Barry Ferns won last year’s Cunning Stunt Award

Barry Ferns won Malcolm Hardee Cunning Stunt Award 2013 (Photograph by Keir O’Donnell)

The annual Malcolm Hardee Comedy Awards Show is being held at the Edinburgh Fringe this year on Friday 22nd August. The three awards include a Cunning Stunt Award for best publicity stunt promoting a performer or show at the Fringe.

This Amazon surrealism is not a cunning stunt.

We simply – it seems – live in increasingly surreal times.

I am very glad of that.

 

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Filed under Books, Comedy, Humor, Humour, Internet, Publishing

Comic Devvo needs money to publish a book for a toilet to save his nan’s house

Devvo in a ‘selfie' taken yesterday

Devvo – a ‘selfie’ taken in Doncaster yesterday

“So you’re going to publish a book,” I said to Devvo yesterday via Skype. “How come? Surely you can’t read or write?”

“It’s a picture book, John,” he told me. “That’s the beauty of it. It’s a picture book.”

“For children?” I asked.

“Definitely NOT for children,” he confirmed.

“You have to paint your ceiling,” I told him. We were video Skyping. I could see a large crack in his ceiling.

“It’s the spare room,” he said. “We got a lotta work to do on our house.”

“It looks like the House of Usher,” I told him.

“Well, it’s me nan’s house,” he said. “I live in me nan’s house. It’s on the outskirts of Doncaster. It’s all falling apart.”

“Doncaster?” I asked.

“The house,” said Devvo. “She burns coal, me nan does. She burns coal. What the previous owners did was to re-arrange the walls but they did it really badly, so we need lots of money to fix all the things. It’s me nan’s falling-down house that eats all the money.”

“So what sort of book is it?” I asked.

“It’s kind of like a David ShrigleyChris (Simpsons’ artist) type of silly book with loads of like Devvo-type stories in. There’s life tips, dating tips, there’s…”

“Filter tips?” I suggested.

“No filter tips,” said Devvo, “but I’ve made little stories with me and Arnold Schwarzenegger. I’ve called him Arnold Shuitzman, because I thought that sounded more fun.”

The book every fine toilet should have

A book that may save Devvo’s nan’s house

“OK,” I said. “Look. You’re a chav from Doncaster. Writing a book is a bit above your station, isn’t it?”

“I’ve done it,” said Devvo, “because I like pictures and drawing and I want to make some money and people make money selling things. So I thought Let’s make a book to sell.”

“So it’s got photographs?” I asked.

“Yeah.”

“And drawings?”

“Yeah. I’ve drawn stuff and I’ve learned how to use PhotoShop a bit and I’ve written stuff and drawn bits and found pictures and put them in PhotoShop and made really cool pictures so people will go Ah, they’re dead funny, aren’t they? Yeah, they’re dead funny!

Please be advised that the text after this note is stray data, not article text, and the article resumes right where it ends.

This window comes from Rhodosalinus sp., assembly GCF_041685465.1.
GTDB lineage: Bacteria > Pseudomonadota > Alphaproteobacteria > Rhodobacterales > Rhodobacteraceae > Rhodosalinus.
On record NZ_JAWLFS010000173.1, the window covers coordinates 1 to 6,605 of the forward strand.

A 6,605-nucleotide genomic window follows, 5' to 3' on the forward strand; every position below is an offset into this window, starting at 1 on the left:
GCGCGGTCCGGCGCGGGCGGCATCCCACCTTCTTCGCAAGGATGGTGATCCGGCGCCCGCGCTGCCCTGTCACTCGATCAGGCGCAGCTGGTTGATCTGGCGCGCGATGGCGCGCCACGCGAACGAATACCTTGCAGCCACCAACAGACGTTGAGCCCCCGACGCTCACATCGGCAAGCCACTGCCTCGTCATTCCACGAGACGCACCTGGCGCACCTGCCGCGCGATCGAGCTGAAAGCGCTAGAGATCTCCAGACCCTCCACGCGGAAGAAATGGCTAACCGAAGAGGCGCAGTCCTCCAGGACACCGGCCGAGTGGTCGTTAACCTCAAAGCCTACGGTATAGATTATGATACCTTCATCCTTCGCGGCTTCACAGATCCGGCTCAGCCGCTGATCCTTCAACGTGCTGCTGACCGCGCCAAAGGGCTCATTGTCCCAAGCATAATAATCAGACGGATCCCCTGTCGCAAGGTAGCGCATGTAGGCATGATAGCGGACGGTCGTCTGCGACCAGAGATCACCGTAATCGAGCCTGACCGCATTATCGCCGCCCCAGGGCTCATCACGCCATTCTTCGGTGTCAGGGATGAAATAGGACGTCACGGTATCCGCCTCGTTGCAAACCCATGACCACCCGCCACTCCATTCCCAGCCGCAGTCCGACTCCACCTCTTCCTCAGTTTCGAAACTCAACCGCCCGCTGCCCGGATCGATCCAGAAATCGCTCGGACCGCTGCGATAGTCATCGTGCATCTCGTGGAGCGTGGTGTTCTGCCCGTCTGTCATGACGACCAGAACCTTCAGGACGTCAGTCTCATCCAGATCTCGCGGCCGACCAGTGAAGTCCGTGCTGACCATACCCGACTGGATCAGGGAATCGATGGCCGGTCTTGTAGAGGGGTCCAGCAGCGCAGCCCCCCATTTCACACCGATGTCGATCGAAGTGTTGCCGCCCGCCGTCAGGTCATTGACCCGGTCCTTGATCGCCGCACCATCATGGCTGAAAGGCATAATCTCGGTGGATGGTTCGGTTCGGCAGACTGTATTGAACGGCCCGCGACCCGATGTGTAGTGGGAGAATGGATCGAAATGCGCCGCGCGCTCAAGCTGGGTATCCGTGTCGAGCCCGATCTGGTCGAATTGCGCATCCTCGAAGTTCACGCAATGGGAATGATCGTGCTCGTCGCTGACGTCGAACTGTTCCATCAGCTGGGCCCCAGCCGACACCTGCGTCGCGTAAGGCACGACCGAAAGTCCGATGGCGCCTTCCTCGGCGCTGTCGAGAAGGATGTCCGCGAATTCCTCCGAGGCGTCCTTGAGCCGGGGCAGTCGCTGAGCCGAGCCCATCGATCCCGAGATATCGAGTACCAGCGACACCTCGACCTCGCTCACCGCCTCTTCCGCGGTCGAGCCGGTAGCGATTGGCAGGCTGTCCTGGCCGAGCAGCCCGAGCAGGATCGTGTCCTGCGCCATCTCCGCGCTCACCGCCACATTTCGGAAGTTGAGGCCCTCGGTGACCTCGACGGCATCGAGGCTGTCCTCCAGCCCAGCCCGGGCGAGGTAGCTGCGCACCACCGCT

“Can you send me a copy of the book?” I asked.

“I can send it to you as an eBook,” said Devvo, “but you have to keep it to yourself because, if you allow these things to be freely available, it would be jeopardising everything and I know what you’re like, giving away things.”

“No, I understand,” I said. “Some of us have been trying to turn our blogs into eBooks for the last two years and I’m two months away from proofreading the first one but, my god, it’s like wading through treacle.”

“That’s why I’ve just done pictures,” explained Devvo. “It just took two weeks to do and it was really fun.”

“So you’re artistic?” I asked. “Or autistic?”

“Bit of both,” said Devvo. “No, I’m not artistic at all. That’s the thing. I’m probably the least artistic out of all the people that exist. But that’s alright. Maybe I’ve found a little talent. Maybe it’s another thing to add to my bow.”

“Your bow?” I asked.

Devvo’s Kickstarter appeal page

Devvo’s Kickstarter appeal page

“My bow,” said Devvo. “When it’s done, it’s going to be a printed book as well as an eBook. The Kickstarter appeal has done really well. It’s got close to £900. We met our Kickstarter target in 24 hours and it closes on 15th March.”

The book’s estimated delivery is the end of March. If you pledge £10, you get a physical and a digital copy of the book. If you pledge £250, Devvo will perform “at your house, in your house, on your roof, in your car, at your local church. Whatever.” And you also get ten copies of the book.

“So you reached your target in one day,” I said. “What are you going to do with the extra money?”

“Well, this is it,” said Devvo. “It’s clever business with crowdfunding. You put the target at an achievable level and you really want to make more anyway. So it’s all just clever business. I really need to get about £1,000 to make good quality books.”

“So,” I said, “if you get more money than you expected, you’ll make an even better quality product?”

“Well, that’s it,” said Devvo. “That’s it. And it means I get the books cheaper in print which means I can make more of a profit, which is what everyone’s after really, innit?”

“You’re going to sell the physical copies at gigs?” I asked.

“I’m going to sell ‘em at gigs, sell ‘em online. People like to buy stuff, John. I’ve done three gigs in the past two weeks and I’ve sold about sixty T-shirts. I did one gig in Barrow-in-Furness and I got bored of selling T-shirts I was selling that many.”